I’ve been a vegetarian for almost nine months now and have loved every second of it. However, similar to what happens when you make any major lifestyle change, a wide array of questions have been shot my way.
Most of these are harmless inquiries from people just genuinely curious as to why I chose this dietary change, but there’s also a bit of judgement thrown in there from time to time as well. That’s when it can get a wee bit frustrating– if it makes me happy and doesn’t affect you, then why bother commenting on it?
Anyway, I digress. Because of all of this, I’ve decided to answer a few of my most frequently asked questions to explain why I chose to go vegetarian and share some of the glorious benefits that have followed!
What do you eat?
To my surprise, I’ve gotten asked this so so so many times. I think what people don’t realize is that there are just as many vegetarian options as there are meat ones! I’m not at all a picky eater, so I will eat pretty much anything: fruits and veggies of every color of the rainbow, different types of grains, eggs, beans, dairy products, and all other meatless items that everyone else eats.
There’s bean bowls, buddha bowls, protein pancakes, tacos, burritos, soups, salads, smoothie bowls, stir fries, pasta, sushi, and too many more vegetarian dishes to list!
How do you get your protein?
Getting enough protein is something that vegans and vegetarians really have to pay attention to. I personally didn’t just “quit” all meats cold turkey (ha ha what an ironic term). Instead, I did lots of research beforehand to make sure I was going to be able to get all of the necessary nutrients that I need. Though, to my surprise, protein is a lot easier to find than one may think! I get my protein from beans, tofu, tempeh, eggs, quinoa, Greek yogurt, nuts/nut butters, oatmeal, and spinach, just to name a few. However, you aren’t limited to these few foods; there are still many other options out there that are stocked with protein as well. Those are just my favorites!
Aren’t you harming your body by doing this?
On the contrary, going vegetarian is actually extremely beneficial for both short-term and long-term health. Having a plant-based diet means you’re losing a lot of the cholesterol and saturated fats that usually accompany red meats, so you’re helping to reduce your risk of heart disease. Not only that, but plant foods are also higher in fiber, which ultimately can help protect you against things like stomach and colon cancer. Like I said, I did a lot of research before switching over, but that doesn’t mean you have to take my word for it. Do some digging yourself and you may be surprised with what you find!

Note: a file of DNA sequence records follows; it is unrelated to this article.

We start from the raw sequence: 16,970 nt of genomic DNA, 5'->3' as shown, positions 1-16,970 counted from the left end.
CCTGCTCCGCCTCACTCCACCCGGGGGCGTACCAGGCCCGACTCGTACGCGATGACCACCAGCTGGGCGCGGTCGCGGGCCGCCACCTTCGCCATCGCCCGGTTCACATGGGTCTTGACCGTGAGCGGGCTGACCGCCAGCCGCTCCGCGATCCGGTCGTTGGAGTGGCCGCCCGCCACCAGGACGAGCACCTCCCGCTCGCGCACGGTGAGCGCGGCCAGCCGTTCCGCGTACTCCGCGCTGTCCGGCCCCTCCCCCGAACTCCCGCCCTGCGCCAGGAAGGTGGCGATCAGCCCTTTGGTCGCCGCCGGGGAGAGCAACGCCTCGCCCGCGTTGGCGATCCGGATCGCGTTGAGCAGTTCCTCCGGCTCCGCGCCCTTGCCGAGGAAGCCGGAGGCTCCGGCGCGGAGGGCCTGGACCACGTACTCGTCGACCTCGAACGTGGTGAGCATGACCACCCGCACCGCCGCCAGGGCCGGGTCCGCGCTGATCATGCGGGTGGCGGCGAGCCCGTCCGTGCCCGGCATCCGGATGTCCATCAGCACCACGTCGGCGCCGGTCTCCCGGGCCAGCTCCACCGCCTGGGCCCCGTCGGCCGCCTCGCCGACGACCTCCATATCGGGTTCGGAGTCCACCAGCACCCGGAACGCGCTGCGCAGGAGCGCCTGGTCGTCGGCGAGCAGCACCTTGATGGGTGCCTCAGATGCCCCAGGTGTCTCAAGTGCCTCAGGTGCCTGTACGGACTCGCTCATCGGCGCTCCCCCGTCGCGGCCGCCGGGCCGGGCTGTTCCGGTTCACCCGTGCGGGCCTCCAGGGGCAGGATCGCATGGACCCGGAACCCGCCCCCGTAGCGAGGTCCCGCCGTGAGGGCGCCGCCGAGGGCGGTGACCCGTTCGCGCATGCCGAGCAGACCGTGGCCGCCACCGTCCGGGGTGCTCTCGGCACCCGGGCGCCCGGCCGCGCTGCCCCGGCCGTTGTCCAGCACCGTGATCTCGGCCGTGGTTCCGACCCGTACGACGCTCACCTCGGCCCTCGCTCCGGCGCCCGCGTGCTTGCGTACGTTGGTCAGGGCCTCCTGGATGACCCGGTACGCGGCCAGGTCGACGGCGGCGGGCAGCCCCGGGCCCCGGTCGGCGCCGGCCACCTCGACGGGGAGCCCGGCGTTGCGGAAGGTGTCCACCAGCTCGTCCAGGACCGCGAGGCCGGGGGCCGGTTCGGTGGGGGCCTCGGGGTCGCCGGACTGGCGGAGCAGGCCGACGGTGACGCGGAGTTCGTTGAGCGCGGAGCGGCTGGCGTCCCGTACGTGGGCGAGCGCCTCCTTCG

Why’d you become a vegetarian?
I originally chose to go meatless because of the environmental benefits that go with it. Did you know that it takes less resources (including water and farmland) to supply for an entire vegan or vegetarian diet than it does to simply care for a herd of cows? I fully believe that every single person can make an impact on this planet, so that’s why I decided to make my change happen now– we have no more time to wait!
Would you ever go back to eating meat?
Because I’ve been feeling healthier and better than ever after switching over, I’m not so sure that I would go back. At this moment in time, I have no desire and truly do not miss the taste of meat at all.
However, since I also made this change to help the environment, I definitely won’t be reverting back to meat anytime soon if our planet stays the way it is.
Although this may not have convinced anyone to swap lifestyles and go meat-free, I do hope I helped to answer any questions you may have had regarding meatless eating. And hey, who knows, maybe you’ll join the little veggie community at some point in your life.
Thanks for reading :’)